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Can a trust actually reduce negative behavior?

Some individuals who decide to use incentive trusts are interested in promoting "moral" behavior.

For instance, the trust could be set up to pay a child $50,000 annually. However, it only pays out if the child stays within the guidelines specified in the trust. If not, that year's payment is withheld and the child has another chance the following year.

One key, if you're thinking of setting up this type of system, is to be specific. List out exactly what behaviors you're trying to prevent. Simply saying that "immoral behavior" violates the trust is problematic because that's a subjective concept. What some people consider immoral is not frowned upon at all by others.

In many cases, parents are worried about children breaking the law. For instance, perhaps a child has already gotten a pair of DUIs. The parents have been able to prevent further instances, but they want to make sure the child continues to refrain from drinking and driving after they pass away. Putting that type of clause in the trust is simple. If the child gets arrested for a DUI within the calendar year, the payment is withheld.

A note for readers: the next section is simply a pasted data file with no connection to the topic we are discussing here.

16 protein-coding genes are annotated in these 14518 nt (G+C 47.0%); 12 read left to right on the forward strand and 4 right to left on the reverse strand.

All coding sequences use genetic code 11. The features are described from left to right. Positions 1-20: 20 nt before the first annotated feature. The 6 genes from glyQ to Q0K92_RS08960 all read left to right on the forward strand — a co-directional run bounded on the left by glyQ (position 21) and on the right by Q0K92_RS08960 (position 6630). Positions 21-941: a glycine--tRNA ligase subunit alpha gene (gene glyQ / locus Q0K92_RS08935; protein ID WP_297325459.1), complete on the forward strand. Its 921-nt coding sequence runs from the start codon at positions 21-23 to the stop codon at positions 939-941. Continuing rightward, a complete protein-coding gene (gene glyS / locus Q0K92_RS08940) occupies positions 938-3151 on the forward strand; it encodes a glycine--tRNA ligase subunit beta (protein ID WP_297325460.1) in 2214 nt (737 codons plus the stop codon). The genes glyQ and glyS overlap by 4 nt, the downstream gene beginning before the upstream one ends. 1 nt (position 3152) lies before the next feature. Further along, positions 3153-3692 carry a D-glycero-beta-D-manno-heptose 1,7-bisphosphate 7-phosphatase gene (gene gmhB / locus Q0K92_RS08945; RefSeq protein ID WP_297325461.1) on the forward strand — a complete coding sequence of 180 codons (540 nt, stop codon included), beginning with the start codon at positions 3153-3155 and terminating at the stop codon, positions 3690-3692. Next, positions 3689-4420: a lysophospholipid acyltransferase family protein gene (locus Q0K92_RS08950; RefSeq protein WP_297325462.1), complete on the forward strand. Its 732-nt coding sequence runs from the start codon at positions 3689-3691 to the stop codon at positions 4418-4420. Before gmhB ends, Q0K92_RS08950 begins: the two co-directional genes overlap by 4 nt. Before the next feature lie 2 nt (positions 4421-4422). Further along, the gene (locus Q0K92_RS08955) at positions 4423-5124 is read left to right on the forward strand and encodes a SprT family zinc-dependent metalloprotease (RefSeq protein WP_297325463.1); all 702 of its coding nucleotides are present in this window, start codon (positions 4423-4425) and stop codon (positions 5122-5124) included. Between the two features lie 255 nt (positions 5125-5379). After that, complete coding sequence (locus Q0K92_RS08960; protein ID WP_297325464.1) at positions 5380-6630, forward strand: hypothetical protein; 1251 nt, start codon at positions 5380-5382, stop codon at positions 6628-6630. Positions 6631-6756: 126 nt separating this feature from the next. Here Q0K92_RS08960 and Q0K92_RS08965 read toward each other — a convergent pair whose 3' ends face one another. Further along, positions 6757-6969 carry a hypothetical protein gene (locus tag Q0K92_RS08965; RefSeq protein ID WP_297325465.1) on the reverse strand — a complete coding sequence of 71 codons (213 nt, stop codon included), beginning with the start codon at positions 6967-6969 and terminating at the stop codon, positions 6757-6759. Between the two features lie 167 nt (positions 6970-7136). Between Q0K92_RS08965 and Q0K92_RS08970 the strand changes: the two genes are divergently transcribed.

Now, you may be thinking that the child could still drink and drive and get paid if he or she is never caught, and that's true. However, the trust can still reduce the odds. Is the child going to risk it with $50,000 on the line, or is he or she going to call a cab?

This is just one example, but it helps to show you how inventive and flexible trusts can be. Make sure you know all of your options during the estate planning process.

Source: Investopedia, "Encouraging Good Habits With An Incentive Trust," Stan Murray, accessed Feb. 27, 2018

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